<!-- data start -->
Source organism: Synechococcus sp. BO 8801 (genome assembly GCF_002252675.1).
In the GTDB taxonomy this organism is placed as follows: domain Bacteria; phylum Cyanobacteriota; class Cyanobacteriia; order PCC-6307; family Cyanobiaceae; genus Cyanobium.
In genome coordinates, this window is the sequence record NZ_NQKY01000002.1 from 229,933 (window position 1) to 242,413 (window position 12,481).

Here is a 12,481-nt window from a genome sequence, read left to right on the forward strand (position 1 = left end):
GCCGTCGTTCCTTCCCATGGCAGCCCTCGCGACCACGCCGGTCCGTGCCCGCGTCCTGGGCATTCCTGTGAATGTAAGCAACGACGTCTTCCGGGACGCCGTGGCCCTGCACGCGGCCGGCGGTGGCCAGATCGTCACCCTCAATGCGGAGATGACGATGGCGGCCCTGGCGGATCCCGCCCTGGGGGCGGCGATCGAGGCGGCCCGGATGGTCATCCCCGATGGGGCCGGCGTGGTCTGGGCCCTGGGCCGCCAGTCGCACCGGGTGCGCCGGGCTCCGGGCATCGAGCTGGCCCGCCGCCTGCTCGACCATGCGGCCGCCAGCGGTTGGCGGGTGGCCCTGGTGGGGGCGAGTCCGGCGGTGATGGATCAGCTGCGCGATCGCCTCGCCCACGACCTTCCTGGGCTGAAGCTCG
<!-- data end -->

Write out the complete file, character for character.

Source organism: Synechococcus sp. BO 8801 (genome assembly GCF_002252675.1).
In the GTDB taxonomy this organism is placed as follows: domain Bacteria; phylum Cyanobacteriota; class Cyanobacteriia; order PCC-6307; family Cyanobiaceae; genus Cyanobium.
In genome coordinates, this window is the sequence record NZ_NQKY01000002.1 from 229,933 (window position 1) to 242,413 (window position 12,481).

Here is a 12,481-nt window from a genome sequence, read left to right on the forward strand (position 1 = left end):
GCCGTCGTTCCTTCCCATGGCAGCCCTCGCGACCACGCCGGTCCGTGCCCGCGTCCTGGGCATTCCTGTGAATGTAAGCAACGACGTCTTCCGGGACGCCGTGGCCCTGCACGCGGCCGGCGGTGGCCAGATCGTCACCCTCAATGCGGAGATGACGATGGCGGCCCTGGCGGATCCCGCCCTGGGGGCGGCGATCGAGGCGGCCCGGATGGTCATCCCCGATGGGGCCGGCGTGGTCTGGGCCCTGGGCCGCCAGTCGCACCGGGTGCGCCGGGCTCCGGGCATCGAGCTGGCCCGCCGCCTGCTCGACCATGCGGCCGCCAGCGGTTGGCGGGTGGCCCTGGTGGGGGCGAGTCCGGCGGTGATGGATCAGCTGCGCGATCGCCTCGCCCACGACCTTCCTGGGCTGAAGCTCG